3. Health Benefits of Rosmarinic Acid

3.1. Anticancer Potential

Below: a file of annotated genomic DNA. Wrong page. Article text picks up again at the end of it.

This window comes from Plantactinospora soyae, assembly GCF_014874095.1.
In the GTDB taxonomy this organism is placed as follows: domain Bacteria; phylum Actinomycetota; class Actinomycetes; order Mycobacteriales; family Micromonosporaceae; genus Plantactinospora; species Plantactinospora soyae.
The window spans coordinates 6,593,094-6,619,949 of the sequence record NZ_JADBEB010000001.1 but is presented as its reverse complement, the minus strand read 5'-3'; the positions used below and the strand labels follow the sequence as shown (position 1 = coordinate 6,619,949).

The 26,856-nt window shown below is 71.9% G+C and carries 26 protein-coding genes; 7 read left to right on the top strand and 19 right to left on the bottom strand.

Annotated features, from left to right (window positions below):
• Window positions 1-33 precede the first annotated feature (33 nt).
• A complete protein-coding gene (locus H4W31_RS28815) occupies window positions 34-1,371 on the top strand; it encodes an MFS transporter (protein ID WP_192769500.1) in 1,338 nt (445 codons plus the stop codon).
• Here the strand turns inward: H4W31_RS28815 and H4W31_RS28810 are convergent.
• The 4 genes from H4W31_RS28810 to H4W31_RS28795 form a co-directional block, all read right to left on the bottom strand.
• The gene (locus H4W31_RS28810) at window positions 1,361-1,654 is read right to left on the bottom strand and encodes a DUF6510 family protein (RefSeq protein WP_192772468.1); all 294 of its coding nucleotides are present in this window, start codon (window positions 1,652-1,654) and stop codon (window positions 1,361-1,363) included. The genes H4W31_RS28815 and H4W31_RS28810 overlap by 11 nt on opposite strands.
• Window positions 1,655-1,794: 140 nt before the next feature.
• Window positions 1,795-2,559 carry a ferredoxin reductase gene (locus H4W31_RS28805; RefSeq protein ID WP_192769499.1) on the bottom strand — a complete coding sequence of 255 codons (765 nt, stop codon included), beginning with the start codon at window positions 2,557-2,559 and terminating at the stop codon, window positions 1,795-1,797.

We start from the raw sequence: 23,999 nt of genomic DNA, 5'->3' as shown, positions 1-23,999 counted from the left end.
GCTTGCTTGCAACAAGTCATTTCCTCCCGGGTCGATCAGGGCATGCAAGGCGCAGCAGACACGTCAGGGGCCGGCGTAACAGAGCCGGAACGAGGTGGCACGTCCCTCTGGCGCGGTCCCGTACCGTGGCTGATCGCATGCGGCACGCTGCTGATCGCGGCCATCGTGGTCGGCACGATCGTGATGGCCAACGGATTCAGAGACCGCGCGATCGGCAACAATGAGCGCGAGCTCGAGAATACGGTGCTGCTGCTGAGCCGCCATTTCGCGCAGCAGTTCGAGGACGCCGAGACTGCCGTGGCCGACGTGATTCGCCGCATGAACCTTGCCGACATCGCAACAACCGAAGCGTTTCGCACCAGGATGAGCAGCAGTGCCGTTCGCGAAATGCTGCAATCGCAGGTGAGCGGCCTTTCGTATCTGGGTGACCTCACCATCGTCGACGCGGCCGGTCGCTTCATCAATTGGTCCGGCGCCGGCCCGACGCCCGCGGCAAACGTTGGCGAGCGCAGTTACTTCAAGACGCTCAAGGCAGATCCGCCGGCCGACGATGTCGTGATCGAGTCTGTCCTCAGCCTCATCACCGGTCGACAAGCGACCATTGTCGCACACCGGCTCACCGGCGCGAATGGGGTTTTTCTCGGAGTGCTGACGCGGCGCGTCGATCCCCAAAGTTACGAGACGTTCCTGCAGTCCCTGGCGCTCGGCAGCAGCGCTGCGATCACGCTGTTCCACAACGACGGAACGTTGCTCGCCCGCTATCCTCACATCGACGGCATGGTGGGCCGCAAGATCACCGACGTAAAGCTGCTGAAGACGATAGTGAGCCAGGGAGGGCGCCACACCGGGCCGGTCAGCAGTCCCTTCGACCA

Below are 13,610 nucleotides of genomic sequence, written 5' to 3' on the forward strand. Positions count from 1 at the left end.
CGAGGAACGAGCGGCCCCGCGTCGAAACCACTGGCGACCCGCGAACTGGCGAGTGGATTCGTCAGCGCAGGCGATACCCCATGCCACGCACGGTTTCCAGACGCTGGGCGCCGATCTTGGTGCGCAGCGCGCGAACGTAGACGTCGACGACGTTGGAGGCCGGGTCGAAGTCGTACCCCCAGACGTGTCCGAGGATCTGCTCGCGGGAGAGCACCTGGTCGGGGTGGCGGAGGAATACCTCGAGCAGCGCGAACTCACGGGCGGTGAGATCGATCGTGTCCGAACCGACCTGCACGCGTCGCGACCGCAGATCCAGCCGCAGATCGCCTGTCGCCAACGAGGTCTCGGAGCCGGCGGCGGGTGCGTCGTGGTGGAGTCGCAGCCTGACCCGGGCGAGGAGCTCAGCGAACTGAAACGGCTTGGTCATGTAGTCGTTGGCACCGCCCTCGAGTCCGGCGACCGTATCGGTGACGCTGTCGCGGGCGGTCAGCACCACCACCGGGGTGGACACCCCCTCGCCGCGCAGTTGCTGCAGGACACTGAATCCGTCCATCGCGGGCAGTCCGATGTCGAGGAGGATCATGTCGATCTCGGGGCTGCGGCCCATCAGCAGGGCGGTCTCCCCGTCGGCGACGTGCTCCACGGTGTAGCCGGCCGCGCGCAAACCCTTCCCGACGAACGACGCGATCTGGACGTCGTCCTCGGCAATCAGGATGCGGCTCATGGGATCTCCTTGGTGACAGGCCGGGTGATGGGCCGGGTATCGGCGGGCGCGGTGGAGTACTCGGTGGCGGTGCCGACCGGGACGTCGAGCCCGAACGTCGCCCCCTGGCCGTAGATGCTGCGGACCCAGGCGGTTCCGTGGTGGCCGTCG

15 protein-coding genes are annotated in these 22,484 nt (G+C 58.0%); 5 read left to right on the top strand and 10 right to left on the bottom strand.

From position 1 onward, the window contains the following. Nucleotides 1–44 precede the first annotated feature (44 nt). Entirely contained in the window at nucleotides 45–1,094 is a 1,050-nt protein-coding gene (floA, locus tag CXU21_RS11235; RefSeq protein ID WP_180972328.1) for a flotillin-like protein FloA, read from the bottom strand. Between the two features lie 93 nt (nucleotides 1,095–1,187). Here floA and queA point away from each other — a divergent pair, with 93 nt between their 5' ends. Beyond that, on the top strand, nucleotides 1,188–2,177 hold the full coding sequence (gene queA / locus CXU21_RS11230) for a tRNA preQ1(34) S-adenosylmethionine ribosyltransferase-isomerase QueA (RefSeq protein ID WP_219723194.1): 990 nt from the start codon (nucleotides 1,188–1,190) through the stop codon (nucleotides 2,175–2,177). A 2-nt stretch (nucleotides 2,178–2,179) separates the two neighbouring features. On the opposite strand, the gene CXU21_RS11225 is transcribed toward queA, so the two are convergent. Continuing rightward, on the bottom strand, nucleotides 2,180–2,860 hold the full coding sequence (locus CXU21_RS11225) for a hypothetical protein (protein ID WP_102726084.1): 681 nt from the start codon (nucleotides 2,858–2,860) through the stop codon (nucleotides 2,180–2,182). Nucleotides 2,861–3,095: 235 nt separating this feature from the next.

Several mechanisms have been proposed for RA anticancer activity (Figure 3). For instance, in rats with colon cancer, RA at the concentration of 5 mg/kg body weight (b.w.) impaired tumor formation and development, reduced lipid peroxidation by-products and pro-apoptotic proteins expression, modulated xenobiotic enzymes, and increased apoptotic proteins expression [18]. In human liver cancer cell line, HepG2, transfected with plasmid containing ARE-luciferin gene, RA predominantly enhances ARE-luciferin activity and promotes nuclear factor E2-related factor-2 (Nrf2) translocation from cytoplasm to the nucleus and also increases MRP2 and P-gp efflux activity along with intercellular ATP level [19]. A study conducted by Wu et al. [20] reported that RA inhibited CCRF-CEM and CEM/ADR5000 cells in a dose-dependent pattern but caused less cytotoxicity towards normal lymphocytes. RA concurrently induced necrosis and apoptosis and stimulated MMP dysfunction activated PARP-cleavage and caspase-independent apoptosis. RA also blocked the translocation of p65 from the cytosol to the nucleus [20]. Moreover, it inhibits transcription factor hypoxia-inducible factor-1α (HIF-1α) expression, which affects the glycolytic pathway; meanwhile, it also suppressed glucose consumption and lactate production in colorectal cells [21]. RA also inhibits micro RNAs and pro-inflammatory cytokines and thus may suppress the Warburg effects through an inflammatory pathway involving activator of transcription-3 (STAT3) and signal transducer of interleukin (IL)-6 [22]. Furthermore, RA inhibits HL-60 promyelocytic leukemia cells’ growth and development and provides strong scavenging free radical effects, disturbing the balance of nuclear deoxyribonucleotide triphosphate (dNTP) levels without affecting protein levels of RR (R1, R2, p53R2) subunits, ultimately leading to apoptosis induction [23,24].